Bargain BlackBerry Betrays RIM's High-End Aspirations - InformationWeek
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09:34 AM

Bargain BlackBerry Betrays RIM's High-End Aspirations

BlackBerry Curve 9315, launched Thursday for T-Mobile USA, is not the RIM smartphone you want.

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T-Mobile USA announced Thursday the BlackBerry Curve 9315, an entry-level smartphone that will cost just $50 with a new contract. Do yourself and your organization a favor: Don't buy it. The 9315 may be a cheap smartphone, but it arrives mere weeks before Research In Motion launches its next-generation operating system and smartphones.

The 9315 scrapes the bottom of the smartphone barrel when it comes to specs and features. It has a QWERTY keyboard for those who need that physical feedback, and a smallish 2.44-inch display with just 240 x 320 pixels. It's no touchscreen, either. It has a standard TFT LCD display.

The 9315 has a 3.2-megapixel camera that has a flash and can record video. Those images and videos can be stored on the 512 MB of onboard storage or a microSD card up to 32 GB. It supports a wide range of audio and video codecs and can send audio to standard headphones or stereo Bluetooth headphones.

Other features of the 9315 are an FM radio, mobile hotspot support, 802.11b/g/n Wi-Fi and support for the 2G/3G networks operated by T-Mobile in the United States.

[ The war for mobile supremacy saw some serious casualties last year. See Mobile's Biggest Losers In 2012. ]

These aren't the reasons to avoid the Curve 9315, though. The real reason is the operating system. The 9315 ships with BlackBerry OS 7.1 -- an old and outdated platform that will not and cannot be updated.

RIM is officially launching BlackBerry 10, its next-generation platform, on January 30. It has promised that BB10 devices will soon follow.

BlackBerry 10 is wholly different from BB7. It has a new architecture under the hood, and a brand new user interface that makes use of touch gestures to navigate from app to app. The new BlackBerry smartphones will be more comparable to today's better Android devices when it comes to media features and applications. They will have large, high-res displays, good cameras and support the fastest wireless network.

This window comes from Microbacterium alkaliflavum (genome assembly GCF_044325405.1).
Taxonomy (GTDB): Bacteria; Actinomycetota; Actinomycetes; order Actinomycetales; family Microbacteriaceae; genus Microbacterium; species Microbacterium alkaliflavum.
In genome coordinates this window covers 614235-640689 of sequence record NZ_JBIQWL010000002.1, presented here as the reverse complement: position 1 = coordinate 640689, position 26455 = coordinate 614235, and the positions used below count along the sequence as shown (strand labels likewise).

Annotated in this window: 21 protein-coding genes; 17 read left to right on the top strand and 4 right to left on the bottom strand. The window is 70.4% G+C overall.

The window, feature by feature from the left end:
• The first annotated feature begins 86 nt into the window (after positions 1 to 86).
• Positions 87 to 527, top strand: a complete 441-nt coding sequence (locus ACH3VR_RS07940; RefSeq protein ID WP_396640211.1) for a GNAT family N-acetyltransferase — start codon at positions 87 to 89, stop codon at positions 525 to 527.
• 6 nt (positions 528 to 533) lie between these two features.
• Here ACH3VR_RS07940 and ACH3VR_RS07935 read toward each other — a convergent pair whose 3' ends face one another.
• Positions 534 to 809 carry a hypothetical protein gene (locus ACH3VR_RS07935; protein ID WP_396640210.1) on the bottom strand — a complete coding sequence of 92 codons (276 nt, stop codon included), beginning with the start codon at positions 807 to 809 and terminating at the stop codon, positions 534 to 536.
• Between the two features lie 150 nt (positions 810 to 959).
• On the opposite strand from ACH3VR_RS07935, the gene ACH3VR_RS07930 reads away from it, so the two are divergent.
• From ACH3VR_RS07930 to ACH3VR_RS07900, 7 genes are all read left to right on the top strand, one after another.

The 9315 is clearly meant for first-time smartphone buyers who are also likely to be consumers; it is not for business pros. This could be trouble for RIM in the long run.

The new BB10 devices will be focused at the top of the market, and will probably have price tags close to $200. That's good. RIM has long needed high-end devices to compete with the iPhone and top Android phones. RIM's BB10 platform isn't likely to reach low-end devices for some time, though. This means devices such as the 9315 will have to fill in the low-cost gap. Old, outdated hardware and software will be a tough sell against new Android devices and other low-cost smartphones, such as the free iPhone 4.

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User Rank: Apprentice
1/3/2013 | 7:29:55 PM
re: Bargain BlackBerry Betrays RIM's High-End Aspirations
Wow BB must really be desperate for every penny. I just switched from a BB 7.1 Torch to a WP8 Lumia and can say BB will never get me back! Way too many lookups, short battery life, reboots when upgrading apps, uninstalling apps, unexpected reboots. BB OS 7.1 is just plain bad!
Andrew Hornback
Andrew Hornback,
User Rank: Apprentice
1/4/2013 | 4:28:49 AM
re: Bargain BlackBerry Betrays RIM's High-End Aspirations
Why on Earth are manufacturers (like RIM and Samsung) shipping devices that can't be upgraded? Especially with updates actually happening - although the RIM update may as well be vaporware at this point.

I thought the whole idea was to get folks onto your platform and then try to keep them - building a "dead end device" really doesn't accomplish that.

Andrew Hornback
InformationWeek Contributor
User Rank: Apprentice
1/4/2013 | 6:16:48 PM
re: Bargain BlackBerry Betrays RIM's High-End Aspirations
Sadly, the only company currently providing a decent upgrade path is Apple.

I'll go out on a limb here and posit this. I think it's borderline criminal that the cell phone industry will mine conflict minerals (and consume voluminous other materials) to build phones that end users keep for a year or two and then toss out to be "recycled" in some third world location using primitive means. All of that because the platform design had no intention of being in existence for more than a short period of time. With 7 billion people walking this planet, how long can this go on?
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